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Adv Mater. 2018 Jun 10:e1800927. doi: 10.1002/adma.201800927. [Epub ahead of print]

A 3D Magnetic Hyaluronic Acid Hydrogel for Magnetomechanical Neuromodulation of Primary Dorsal Root Ganglion Neurons.

Author information

1
Department of Bioengineering, University of California, Los Angeles, CA, 90095, USA.
2
School of Medical Sciences, University of New South Wales, Sydney, NSW, 2052, Australia.
3
California NanoSystems Institute, University of California, Los Angeles, CA, 90025, USA.
4
Jonsson Comprehensive Cancer Center, University of California, Los Angeles, CA, 90025, USA.
5
Department of Mechanical and Aerospace Engineering, University of California, Los Angeles, CA, 90095, USA.

Abstract

Neuromodulation tools are useful to decipher and modulate neural circuitries implicated in functions and diseases. Existing electrical and chemical tools cannot offer specific neural modulation while optogenetics has limitations for deep tissue interfaces, which might be overcome by miniaturized optoelectronic devices in the future. Here, a 3D magnetic hyaluronic hydrogel is described that offers noninvasive neuromodulation via magnetomechanical stimulation of primary dorsal root ganglion (DRG) neurons. The hydrogel shares similar biochemical and biophysical properties as the extracellular matrix of spinal cord, facilitating healthy growth of functional neurites and expression of excitatory and inhibitory ion channels. By testing with different neurotoxins, and micropillar substrate deflections with electrophysical recordings, it is found that acute magnetomechanical stimulation induces calcium influx in DRG neurons primarily via endogenous, mechanosensitive TRPV4 and PIEZO2 channels. Next, capitalizing on the receptor adaptation characteristic of DRG neurons, chronic magnetomechanical stimulation is performed and found that it reduces the expression of PIEZO2 channels, which can be useful for modulating pain where mechanosensitive channels are typically overexpressed. A general strategy is thus offered for neuroscientists and material scientists to fabricate 3D magnetic biomaterials tailored to different types of excitable cells for remote magnetomechanical modulation.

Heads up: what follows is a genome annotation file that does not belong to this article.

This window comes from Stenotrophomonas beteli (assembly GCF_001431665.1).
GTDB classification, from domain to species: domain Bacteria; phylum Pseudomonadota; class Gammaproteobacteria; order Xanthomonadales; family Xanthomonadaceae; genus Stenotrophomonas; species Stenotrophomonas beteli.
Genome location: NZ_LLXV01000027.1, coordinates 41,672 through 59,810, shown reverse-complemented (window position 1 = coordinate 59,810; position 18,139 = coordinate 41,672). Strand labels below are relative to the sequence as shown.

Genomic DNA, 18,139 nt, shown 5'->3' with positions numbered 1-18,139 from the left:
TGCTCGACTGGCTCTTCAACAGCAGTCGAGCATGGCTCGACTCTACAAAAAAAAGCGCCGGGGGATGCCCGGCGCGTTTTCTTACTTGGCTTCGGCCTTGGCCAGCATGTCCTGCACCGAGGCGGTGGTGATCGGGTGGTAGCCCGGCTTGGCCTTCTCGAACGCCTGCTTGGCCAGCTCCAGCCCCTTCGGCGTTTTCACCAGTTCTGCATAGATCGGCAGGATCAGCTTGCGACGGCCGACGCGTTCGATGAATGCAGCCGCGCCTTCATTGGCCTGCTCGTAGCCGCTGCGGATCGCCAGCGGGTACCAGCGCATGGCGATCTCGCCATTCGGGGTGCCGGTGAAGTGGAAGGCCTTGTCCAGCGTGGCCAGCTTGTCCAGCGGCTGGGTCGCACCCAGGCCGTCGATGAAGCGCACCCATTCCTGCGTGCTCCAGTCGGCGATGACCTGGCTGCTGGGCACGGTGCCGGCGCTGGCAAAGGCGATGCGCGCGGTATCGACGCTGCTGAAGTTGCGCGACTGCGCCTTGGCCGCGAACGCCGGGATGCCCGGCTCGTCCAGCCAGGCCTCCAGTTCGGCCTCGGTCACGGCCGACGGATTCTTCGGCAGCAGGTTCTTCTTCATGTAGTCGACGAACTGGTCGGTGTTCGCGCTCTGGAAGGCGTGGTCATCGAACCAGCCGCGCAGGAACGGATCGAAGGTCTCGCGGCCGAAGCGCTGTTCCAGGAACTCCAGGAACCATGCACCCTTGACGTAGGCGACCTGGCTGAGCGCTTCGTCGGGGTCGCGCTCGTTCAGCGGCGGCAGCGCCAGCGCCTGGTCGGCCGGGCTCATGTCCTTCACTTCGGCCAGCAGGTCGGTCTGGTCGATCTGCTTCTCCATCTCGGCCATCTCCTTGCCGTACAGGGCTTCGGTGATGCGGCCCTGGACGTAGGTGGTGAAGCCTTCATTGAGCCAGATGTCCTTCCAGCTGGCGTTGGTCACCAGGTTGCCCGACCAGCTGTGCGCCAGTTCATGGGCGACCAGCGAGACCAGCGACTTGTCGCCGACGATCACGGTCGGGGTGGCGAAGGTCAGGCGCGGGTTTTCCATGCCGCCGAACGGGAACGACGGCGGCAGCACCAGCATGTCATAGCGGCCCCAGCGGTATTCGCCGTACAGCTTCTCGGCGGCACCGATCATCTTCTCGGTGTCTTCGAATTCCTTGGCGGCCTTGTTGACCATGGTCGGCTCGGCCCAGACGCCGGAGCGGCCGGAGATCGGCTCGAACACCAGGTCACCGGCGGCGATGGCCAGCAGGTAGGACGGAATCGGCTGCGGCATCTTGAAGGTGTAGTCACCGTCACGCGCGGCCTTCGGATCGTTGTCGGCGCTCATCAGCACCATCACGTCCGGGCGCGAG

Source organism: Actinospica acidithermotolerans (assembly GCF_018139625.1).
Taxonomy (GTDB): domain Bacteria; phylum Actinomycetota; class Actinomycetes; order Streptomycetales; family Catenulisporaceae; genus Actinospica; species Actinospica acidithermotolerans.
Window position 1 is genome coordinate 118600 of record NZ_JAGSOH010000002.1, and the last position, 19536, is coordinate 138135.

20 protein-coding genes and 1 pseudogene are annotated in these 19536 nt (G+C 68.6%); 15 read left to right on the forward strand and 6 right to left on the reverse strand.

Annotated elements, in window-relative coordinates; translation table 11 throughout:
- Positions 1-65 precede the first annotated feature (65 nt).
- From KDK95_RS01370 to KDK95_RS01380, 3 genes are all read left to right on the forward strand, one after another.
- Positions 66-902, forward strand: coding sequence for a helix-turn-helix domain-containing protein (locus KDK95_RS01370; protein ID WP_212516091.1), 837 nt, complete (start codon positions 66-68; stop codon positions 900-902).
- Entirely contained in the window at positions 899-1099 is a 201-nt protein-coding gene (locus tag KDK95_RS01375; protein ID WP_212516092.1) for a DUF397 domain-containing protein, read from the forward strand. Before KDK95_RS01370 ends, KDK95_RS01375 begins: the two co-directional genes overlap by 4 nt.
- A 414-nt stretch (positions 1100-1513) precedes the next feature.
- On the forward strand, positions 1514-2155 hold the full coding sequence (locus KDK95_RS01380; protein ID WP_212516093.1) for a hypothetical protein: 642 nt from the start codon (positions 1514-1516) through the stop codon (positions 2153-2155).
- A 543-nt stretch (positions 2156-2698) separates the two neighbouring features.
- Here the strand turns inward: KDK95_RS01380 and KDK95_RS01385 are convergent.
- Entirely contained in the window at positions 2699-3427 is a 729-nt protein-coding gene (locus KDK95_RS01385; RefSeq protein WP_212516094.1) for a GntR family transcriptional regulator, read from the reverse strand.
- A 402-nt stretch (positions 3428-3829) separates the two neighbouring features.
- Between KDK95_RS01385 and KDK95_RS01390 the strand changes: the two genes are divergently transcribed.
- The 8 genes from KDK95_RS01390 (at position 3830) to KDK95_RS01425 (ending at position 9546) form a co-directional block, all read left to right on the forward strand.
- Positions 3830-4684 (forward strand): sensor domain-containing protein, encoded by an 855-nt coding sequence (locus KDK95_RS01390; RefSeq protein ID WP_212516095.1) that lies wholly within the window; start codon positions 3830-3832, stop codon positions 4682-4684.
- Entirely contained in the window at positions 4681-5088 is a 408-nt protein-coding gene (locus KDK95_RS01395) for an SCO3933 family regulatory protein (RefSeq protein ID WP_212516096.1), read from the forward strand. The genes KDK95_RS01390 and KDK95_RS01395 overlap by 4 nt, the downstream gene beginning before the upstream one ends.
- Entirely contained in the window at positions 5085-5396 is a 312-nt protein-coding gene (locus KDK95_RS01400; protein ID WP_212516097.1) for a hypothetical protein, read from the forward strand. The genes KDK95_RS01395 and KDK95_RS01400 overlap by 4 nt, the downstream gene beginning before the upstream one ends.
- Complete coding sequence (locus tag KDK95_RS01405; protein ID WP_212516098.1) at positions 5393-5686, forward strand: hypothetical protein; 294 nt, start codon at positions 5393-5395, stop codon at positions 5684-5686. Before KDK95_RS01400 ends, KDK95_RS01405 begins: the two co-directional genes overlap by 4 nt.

KEYWORDS:

biomaterials; hyaluronic acid; hydrogels; magnetic materials; neural modulation

PMID:
29888402
DOI:
10.1002/adma.201800927

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